ITV Hub

The ITV Hub, which is now available on 29 platforms, continues to grow rapidly, driven by viewing on mobile and connected televisions. The ITV Hub is now pre-installed on around 90% of all connected televisions sold in the UK and launched on Apple TV, Apple's new TV app and Microsoft XBox in 2018.

Long-form video requests were up 34% and online viewing consumption, which measures how long viewers are spending online, was up 39%. The ITV Hub has now been the fastest-growing public service broadcaster online service for the last three years driven by the good user experience and great content and now has 21 million registered users.

The ITV Hub helps ITV reach valuable younger audiences - 75% of the UK's 16-24 year olds are registered together with 65% of the UK's 16-34 year olds. Younger viewers increasingly use the ITV Hub for simulcast viewing, as well as catch up, with programmes such as Love Island delivering record viewing with 1.3 million simulcast requests for the final.

We are using the insight we gain from our registered users to develop more targeted advertising solutions and to increasingly drive viewing through personalisation. In the year, we launched personalised ITV Hub home pages for our audiences and have introduced data-driven recommendations and mobile notifications to registered users.

Strong advertising proposition

While political and economic uncertainty has led advertisers to reduce their current spend, television remains one of the most efficient and effective mediums for advertisers to achieve mass simultaneous reach. As viewing and advertising becomes more fragmented, the scale of advertising that television, and particularly ITV, delivers becomes increasingly valuable.

ITV's unique ability to deliver mass audiences, as well as more targeted demographics across the family of channels, has enabled us to again increase our share of the television advertising market (SOB) to 47.6% from 47.4%. ITV delivered 99% of all commercial audiences over five million and 96% of all commercial audiences over three million. SOV provides an overall measure of viewing performance, but because advertisers are buying scale and breadth of audience, SOV is not necessarily a direct indicator of advertising performance.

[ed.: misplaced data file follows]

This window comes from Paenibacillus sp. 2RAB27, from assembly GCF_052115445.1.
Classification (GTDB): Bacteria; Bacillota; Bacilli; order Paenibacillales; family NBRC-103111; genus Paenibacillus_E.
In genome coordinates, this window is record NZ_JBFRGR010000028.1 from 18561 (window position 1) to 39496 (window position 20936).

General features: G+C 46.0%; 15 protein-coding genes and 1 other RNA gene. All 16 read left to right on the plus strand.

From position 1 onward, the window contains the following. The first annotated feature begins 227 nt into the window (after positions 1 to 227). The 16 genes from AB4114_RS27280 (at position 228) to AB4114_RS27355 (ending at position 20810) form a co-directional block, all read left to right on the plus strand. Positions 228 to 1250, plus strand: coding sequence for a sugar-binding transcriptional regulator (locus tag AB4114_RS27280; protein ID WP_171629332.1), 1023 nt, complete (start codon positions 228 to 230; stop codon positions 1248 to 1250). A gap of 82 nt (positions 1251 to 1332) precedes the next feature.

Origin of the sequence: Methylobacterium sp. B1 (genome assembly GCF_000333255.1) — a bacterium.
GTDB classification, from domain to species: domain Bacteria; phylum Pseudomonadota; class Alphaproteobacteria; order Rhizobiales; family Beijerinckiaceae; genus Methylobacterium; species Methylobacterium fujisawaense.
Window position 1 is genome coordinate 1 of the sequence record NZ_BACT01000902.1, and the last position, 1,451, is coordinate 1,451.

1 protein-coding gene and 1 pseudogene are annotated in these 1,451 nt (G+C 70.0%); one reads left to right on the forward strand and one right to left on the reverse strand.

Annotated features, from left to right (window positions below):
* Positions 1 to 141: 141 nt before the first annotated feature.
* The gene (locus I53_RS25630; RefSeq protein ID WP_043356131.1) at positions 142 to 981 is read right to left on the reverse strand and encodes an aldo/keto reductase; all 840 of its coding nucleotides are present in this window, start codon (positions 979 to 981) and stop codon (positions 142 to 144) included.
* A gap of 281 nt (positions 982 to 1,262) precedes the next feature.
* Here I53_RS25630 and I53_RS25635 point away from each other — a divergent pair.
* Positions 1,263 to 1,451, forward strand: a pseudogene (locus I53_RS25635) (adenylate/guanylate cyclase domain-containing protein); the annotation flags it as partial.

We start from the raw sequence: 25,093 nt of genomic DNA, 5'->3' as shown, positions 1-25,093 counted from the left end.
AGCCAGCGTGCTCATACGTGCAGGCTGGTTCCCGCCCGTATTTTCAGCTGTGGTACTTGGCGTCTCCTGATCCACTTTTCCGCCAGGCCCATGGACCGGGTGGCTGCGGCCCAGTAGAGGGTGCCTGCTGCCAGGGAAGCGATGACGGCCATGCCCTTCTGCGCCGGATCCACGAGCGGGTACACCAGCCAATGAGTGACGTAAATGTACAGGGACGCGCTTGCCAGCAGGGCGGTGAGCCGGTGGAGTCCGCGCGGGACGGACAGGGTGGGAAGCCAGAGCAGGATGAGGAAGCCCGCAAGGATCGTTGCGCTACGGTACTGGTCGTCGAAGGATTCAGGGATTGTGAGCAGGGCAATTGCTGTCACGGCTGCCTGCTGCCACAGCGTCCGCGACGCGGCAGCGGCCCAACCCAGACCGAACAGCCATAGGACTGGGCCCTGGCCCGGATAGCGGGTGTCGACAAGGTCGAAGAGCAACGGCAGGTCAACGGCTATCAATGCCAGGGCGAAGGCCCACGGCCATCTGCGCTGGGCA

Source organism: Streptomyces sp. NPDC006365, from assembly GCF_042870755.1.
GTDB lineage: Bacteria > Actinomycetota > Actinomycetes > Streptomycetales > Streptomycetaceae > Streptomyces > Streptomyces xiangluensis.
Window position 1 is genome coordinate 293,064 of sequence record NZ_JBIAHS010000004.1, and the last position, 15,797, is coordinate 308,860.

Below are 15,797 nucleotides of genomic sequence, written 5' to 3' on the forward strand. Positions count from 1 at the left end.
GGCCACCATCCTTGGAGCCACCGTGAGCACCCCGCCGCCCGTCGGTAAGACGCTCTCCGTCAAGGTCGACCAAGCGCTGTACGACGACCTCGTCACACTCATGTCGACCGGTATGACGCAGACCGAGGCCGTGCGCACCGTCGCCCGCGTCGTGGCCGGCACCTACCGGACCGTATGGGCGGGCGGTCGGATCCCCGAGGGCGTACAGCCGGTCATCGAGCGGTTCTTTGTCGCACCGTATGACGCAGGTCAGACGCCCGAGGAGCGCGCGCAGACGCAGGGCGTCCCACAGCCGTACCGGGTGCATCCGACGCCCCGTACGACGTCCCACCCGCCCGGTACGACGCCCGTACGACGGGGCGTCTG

ITV aims to maximise further the value of its airtime and drive new revenue streams through sponsorship, interactivity and branded extensions. ITV utilises the core assets of its strong brand and reputation, unique commercial relationships and quality production capability to deliver a wide variety of marketing solutions.

As a result, ITV's 'Other commercial income' increased by 2%, with new sponsorship around ITV horse racing and The Voice, offset by a reduction in third-party airtime sales commission and revenue primarily from UTV following ITV's acquisition in February 2016 and successful integration of the business.

Digital advertising is growing rapidly and we have seen double-digit growth in our VOD advertising revenues on the ITV Hub, which delivers more targeted demographics and a high-quality, trusted and measured environment for online advertisers.

In 2017, ITV announced a trial for addressable advertising with Sorenson on connected Smart televisions. We have also launched a trial of a self-service portal so that any business, however small, can easily access advertising on ITV.

Remain responsive to a changing media environment

Linear television viewing remains resilient despite significant changes in the availability and delivery of content. On average viewers watched 203 minutes of television a day in 2017. This is lower than 212 minutes in 2016 and partly is due to there being no major sports tournament in 2017. The majority of viewing remains live at over 75% as television continues to have the power to bring audiences together. VOD viewing continues to grow rapidly while PVR (recorded) viewing has remained relatively constant over the last few years at around 13%. Younger viewers are watching less linear television than they used to, but through delivering great content such as The Voice, Britain's Got Talent, Saturday Night Takeaway and Love Island, television reaches 90% of young people each week and remains their dominant choice of media.